Mike’s Interview

President and CEO Mike Vincent took some time to reflect on United Bancorporation of Alabama’s changes, accomplishments and performance from last year.

THE CORPORATION’S PERFORMANCE
We had record performance in 2021. One of the strengths United Bank has is its diversity of income streams. A lot of different lines of business contribute to the bottom line.

Residential mortgage lending was very hot in 2021. Our group had a strong year. We grew core bank loans by $66 million for the year.

Our financial services division had one of the best years they’ve ever had. We knew through the pandemic people have been sitting on large amounts of cash, so our investment arm was able to work with a lot of people to help invest some of that money.

Really, every area of the bank did a great job contributing to the whole. Then of course UBCD was solid contributor as well.

The bank received a $8 million Capital Magnet Fund award, the largest to date. It also received a $1.8 million Rapid Response Program to help with covid recovery. At the end of 2021, $10 million in PPP loans remained. Like most banks, PPP fee income was a nice boost to income but that’s coming to an end.

Over the year, our stock held its own. We still feel it’s undervalued, but it remained consistent through the Town-Country transaction and management transition.

MANAGEMENT CHANGES
When the transition was announced, the comfort I and the board had was rooted in the fact that we had an experienced, cohesive team that has worked together for years. That has been our message from day one: we’ve been together and we work great together. They haven’t missed a beat. Communication has been good. The operations of the bank haven’t had the slightest hiccup. We knew the transition would be seamless and that was our message to customers and shareholders
from the beginning.

THE TOWN-COUNTRY NATIONAL BANK ACQUISITION
It being our first acquisition there were a lot of details to work through, and the transaction went smoothly. The existing management team is till in place. It was important to us the face of the bank stayed the same for their customers. We wanted to minimize disruption and alleviate concerns that there would be changes in the fundamental way they operated. What initially attracted us to the bank to begin with was their commitment to the community, commitment to customer service and the nature of the lending they do. That’s their signature and nothing’s really changed and that was our intent. We didn’t want to go in there and upset the apple cart. They’ve been a successful, profitable bank for years. We looked at it as an incremental subsidiary under the holding company to contribute revenue to the whole. It’s worked out great.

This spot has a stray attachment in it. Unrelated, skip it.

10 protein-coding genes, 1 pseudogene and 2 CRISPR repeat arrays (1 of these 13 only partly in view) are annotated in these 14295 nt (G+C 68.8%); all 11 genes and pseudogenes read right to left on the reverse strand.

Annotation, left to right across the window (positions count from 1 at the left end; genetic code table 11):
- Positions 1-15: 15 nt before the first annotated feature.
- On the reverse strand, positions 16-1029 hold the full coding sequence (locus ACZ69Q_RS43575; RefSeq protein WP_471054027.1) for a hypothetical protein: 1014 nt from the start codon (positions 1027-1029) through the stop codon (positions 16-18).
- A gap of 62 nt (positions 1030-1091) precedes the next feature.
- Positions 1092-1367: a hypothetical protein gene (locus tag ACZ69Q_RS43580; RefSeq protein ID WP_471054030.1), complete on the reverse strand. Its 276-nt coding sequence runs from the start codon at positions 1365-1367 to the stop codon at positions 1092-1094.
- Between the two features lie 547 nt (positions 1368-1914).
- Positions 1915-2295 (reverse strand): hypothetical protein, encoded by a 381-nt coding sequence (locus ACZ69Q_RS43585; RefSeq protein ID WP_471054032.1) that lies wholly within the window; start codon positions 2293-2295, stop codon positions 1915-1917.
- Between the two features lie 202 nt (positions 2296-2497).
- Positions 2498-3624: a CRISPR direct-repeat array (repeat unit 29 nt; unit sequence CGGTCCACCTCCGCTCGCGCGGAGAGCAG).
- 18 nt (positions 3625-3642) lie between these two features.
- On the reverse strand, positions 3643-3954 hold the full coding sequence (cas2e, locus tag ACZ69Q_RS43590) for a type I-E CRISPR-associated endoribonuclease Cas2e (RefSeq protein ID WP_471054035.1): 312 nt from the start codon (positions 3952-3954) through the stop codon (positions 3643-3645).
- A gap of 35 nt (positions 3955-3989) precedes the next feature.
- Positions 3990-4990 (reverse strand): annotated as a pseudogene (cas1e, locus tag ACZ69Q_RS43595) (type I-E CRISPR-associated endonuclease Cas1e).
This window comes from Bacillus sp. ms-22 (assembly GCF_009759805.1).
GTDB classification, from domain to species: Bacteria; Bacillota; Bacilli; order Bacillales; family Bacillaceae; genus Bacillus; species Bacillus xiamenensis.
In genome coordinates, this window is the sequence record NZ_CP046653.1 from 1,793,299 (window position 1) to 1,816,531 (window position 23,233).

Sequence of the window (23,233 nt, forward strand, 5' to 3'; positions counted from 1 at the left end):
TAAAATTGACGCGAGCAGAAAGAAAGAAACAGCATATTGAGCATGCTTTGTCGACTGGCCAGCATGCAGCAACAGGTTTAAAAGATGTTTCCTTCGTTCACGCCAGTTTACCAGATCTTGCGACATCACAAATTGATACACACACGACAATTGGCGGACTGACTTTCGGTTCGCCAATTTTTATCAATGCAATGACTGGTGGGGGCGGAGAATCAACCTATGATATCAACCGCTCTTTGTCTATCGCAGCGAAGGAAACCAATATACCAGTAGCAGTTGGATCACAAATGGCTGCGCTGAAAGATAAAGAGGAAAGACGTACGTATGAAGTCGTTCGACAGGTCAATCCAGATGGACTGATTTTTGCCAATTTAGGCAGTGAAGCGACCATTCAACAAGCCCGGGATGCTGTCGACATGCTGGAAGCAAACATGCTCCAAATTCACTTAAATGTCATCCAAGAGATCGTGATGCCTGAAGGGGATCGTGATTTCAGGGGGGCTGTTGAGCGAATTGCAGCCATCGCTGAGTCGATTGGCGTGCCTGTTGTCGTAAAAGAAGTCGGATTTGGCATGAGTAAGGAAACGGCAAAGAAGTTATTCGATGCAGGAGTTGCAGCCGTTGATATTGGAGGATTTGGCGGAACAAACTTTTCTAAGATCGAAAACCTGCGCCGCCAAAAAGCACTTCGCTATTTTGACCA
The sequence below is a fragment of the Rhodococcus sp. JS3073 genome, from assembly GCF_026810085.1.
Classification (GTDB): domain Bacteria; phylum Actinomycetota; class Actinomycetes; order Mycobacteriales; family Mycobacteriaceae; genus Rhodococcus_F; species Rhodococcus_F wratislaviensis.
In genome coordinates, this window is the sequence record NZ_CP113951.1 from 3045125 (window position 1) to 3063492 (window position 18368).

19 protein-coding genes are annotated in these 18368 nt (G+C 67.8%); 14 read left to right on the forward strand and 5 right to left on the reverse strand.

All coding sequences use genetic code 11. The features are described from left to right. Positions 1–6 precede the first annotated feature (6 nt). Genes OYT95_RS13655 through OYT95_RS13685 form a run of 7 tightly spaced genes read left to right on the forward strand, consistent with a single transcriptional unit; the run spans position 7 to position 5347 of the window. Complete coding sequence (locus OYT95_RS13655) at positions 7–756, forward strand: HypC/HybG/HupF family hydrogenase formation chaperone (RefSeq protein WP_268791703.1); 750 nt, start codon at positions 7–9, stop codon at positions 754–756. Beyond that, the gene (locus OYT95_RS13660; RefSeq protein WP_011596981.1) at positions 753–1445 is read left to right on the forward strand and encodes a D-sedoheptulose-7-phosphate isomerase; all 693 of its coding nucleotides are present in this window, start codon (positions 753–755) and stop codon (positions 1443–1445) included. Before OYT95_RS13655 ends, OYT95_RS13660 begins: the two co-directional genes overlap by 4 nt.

It was definitely a learning experience. But by industry standards, it wasn’t a big transaction. But it was big to us, big to them and big to our employees and customers. So it was important we do it right.

THE PANDEMIC
It’s been a rollercoaster. You think you’re making progress and then you have to take steps backward. We’ve had to be flexible and learn on the fly. One thing we learned in 2020 is that you can never become complacent and think you’ve figured it out because there’s always a new wrinkle around the corner. You just had to navigate those waters and make the best decision with the information you’re given at the time.

We feel a great responsibility to our customers and our employee’s health and safety are paramount. We might not make the best decision every time, but there will never be a decision that doesn’t have the health and well-being of our employees first and foremost.

You’re not going to please everybody and there’s no perfect answer, but we showed the toughness and flexibility of our group. At no point did we have total operations disruptions. We may have had to go to drive-through only at a branch here or there for a few days, but all in all, we kept on operating as usual.

BEING A COMMUNITY DEVELOPMENT “CDFI” FINANCIAL INSTITUTION
I’m asked all the time about the long-term viability of these award programs. But if there’s anything people in Washington on both sides of the aisle can agree on, it’s that programs like these are getting money into communities that really do need it.